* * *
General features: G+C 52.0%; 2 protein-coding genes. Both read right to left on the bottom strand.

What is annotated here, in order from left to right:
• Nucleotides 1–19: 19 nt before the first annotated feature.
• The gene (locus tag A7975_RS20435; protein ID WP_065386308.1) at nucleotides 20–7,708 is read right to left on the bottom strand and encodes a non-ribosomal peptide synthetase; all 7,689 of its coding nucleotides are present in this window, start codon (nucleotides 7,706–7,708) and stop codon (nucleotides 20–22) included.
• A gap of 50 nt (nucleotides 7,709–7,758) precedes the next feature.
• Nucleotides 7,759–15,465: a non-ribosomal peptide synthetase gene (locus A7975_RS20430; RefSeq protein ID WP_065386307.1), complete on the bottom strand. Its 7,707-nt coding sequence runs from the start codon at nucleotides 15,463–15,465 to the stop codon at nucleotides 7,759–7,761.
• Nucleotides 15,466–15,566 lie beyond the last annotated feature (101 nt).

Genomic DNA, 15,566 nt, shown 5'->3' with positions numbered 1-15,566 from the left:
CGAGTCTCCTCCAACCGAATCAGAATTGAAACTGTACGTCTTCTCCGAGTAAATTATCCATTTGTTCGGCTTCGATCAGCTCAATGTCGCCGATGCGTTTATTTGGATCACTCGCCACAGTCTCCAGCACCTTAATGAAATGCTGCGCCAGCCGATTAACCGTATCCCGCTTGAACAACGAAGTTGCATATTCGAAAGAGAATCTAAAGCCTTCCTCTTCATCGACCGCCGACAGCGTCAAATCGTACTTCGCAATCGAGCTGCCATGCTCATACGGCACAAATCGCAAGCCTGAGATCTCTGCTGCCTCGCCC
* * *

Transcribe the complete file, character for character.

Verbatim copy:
General features: G+C 52.0%; 2 protein-coding genes. Both read right to left on the bottom strand.

What is annotated here, in order from left to right:
• Nucleotides 1–19: 19 nt before the first annotated feature.
• The gene (locus tag A7975_RS20435; protein ID WP_065386308.1) at nucleotides 20–7,708 is read right to left on the bottom strand and encodes a non-ribosomal peptide synthetase; all 7,689 of its coding nucleotides are present in this window, start codon (nucleotides 7,706–7,708) and stop codon (nucleotides 20–22) included.
• A gap of 50 nt (nucleotides 7,709–7,758) precedes the next feature.
• Nucleotides 7,759–15,465: a non-ribosomal peptide synthetase gene (locus A7975_RS20430; RefSeq protein ID WP_065386307.1), complete on the bottom strand. Its 7,707-nt coding sequence runs from the start codon at nucleotides 15,463–15,465 to the stop codon at nucleotides 7,759–7,761.
• Nucleotides 15,466–15,566 lie beyond the last annotated feature (101 nt).

Genomic DNA, 15,566 nt, shown 5'->3' with positions numbered 1-15,566 from the left:
CGAGTCTCCTCCAACCGAATCAGAATTGAAACTGTACGTCTTCTCCGAGTAAATTATCCATTTGTTCGGCTTCGATCAGCTCAATGTCGCCGATGCGTTTATTTGGATCACTCGCCACAGTCTCCAGCACCTTAATGAAATGCTGCGCCAGCCGATTAACCGTATCCCGCTTGAACAACGAAGTTGCATATTCGAAAGAGAATCTAAAGCCTTCCTCTTCATCGACCGCCGACAGCGTCAAATCGTACTTCGCAATCGAGCTGCCATGCTCATACGGCACAAATCGCAAGCCTGAGATCTCTGCTGCCTCGCCC